The Economist, Oct. 2, 2010 at 72, draws on data from the World Intellectual Property Organisation to show that patent applications in 2009 were 450,000 in the United States, 350,000 in Japan, 310,000 in China and 140,000 in Europe (my estimates from a chart). Small wonder that translation costs are so high and that IP-focused legal departments have dozens of foreign patent agents.
The article also mentions that Chinese companies “pay foreign companies more than $10 billion in licensing and royalties annually, and that amount has been growing 20% a year.” Increasingly, IP activity doesn’t stop with obtaining a patent, but continues with licensing arrangements.
On another point, the article notes that American patent filings show a foreign co-inventor on nearly 40% of all applications. This gives a glimpse of the immigration work involved for many high-tech companies as well as the globablization of research and development.
Finally, the Economist says that Japan has the largest number of patents in force (19 million) compared with 14 million for America. It adds that countries where the greatest number of foreign patents are legally based are Barbados, Luxembourg, Liechtenstein and Ireland. Many western companies house their patents in those jurisdictions to reduce the taxes they pay on licensing revenue.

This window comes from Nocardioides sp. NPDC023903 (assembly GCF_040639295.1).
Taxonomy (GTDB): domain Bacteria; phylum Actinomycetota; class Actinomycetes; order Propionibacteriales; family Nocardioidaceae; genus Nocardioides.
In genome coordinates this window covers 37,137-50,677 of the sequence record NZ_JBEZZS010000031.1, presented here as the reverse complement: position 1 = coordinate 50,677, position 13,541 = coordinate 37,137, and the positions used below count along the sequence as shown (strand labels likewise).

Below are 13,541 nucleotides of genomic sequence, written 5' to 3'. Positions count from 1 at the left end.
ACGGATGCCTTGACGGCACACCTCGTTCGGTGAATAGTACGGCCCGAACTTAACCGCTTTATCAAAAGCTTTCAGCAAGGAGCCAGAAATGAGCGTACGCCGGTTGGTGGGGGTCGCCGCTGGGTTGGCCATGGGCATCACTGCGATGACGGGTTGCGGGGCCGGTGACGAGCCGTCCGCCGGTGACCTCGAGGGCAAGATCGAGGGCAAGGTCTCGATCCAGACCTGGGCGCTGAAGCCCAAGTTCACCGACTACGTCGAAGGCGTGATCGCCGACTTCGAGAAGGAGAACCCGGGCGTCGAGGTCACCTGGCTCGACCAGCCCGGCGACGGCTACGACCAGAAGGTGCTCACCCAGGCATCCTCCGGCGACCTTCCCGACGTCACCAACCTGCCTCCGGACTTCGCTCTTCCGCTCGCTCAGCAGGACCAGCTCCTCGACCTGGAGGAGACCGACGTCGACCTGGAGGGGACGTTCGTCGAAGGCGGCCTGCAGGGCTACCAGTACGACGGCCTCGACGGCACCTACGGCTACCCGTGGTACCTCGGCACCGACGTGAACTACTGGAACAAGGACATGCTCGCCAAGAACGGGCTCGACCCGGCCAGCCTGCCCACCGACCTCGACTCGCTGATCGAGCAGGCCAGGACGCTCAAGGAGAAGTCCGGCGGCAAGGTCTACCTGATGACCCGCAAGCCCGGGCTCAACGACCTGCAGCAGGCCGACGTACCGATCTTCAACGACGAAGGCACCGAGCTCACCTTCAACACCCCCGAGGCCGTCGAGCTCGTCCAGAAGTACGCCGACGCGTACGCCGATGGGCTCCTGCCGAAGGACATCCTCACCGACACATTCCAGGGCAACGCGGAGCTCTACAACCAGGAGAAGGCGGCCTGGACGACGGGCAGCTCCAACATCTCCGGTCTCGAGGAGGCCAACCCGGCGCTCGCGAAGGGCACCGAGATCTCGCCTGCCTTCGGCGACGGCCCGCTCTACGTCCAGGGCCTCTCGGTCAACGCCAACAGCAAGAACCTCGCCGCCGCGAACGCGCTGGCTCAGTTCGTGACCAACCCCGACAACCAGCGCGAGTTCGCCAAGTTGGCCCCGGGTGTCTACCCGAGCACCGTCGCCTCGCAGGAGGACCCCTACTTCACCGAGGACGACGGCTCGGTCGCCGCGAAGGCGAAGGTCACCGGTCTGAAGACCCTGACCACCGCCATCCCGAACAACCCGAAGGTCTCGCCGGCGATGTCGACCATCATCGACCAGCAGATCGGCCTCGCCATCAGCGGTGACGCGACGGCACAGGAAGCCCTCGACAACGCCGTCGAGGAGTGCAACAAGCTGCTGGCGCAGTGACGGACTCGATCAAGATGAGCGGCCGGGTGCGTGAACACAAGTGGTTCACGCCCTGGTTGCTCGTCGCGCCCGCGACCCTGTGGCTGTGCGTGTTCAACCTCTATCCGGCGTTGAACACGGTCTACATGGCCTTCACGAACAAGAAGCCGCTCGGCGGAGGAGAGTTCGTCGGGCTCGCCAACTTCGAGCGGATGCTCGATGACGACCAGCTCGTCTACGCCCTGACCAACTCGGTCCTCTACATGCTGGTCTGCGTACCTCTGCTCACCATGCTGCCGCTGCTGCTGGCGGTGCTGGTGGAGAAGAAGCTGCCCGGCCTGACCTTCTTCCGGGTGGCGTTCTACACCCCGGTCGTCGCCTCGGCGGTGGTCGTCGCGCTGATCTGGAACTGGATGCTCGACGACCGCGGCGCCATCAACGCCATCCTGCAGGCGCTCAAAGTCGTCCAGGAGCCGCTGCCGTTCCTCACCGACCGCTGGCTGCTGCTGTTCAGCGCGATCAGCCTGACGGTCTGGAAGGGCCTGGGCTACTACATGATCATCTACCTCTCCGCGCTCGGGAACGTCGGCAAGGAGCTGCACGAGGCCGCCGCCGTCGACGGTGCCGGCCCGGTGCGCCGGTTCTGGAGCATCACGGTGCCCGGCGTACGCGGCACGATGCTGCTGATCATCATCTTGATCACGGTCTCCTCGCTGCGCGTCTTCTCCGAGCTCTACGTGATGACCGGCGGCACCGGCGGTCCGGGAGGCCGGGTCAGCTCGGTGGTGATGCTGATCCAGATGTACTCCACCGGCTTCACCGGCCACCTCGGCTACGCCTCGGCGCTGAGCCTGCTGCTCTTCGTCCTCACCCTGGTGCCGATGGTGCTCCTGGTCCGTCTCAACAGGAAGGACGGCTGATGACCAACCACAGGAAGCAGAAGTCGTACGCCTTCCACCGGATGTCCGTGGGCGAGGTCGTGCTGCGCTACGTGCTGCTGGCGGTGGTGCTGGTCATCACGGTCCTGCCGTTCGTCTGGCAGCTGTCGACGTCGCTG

All this information on patents helps understand trends for IP groups in legal departments. The work is hugely international, much involves licensing and royalty agreements, inventors are spread around the globe, and tax planning complicates IP ownership and application decisions.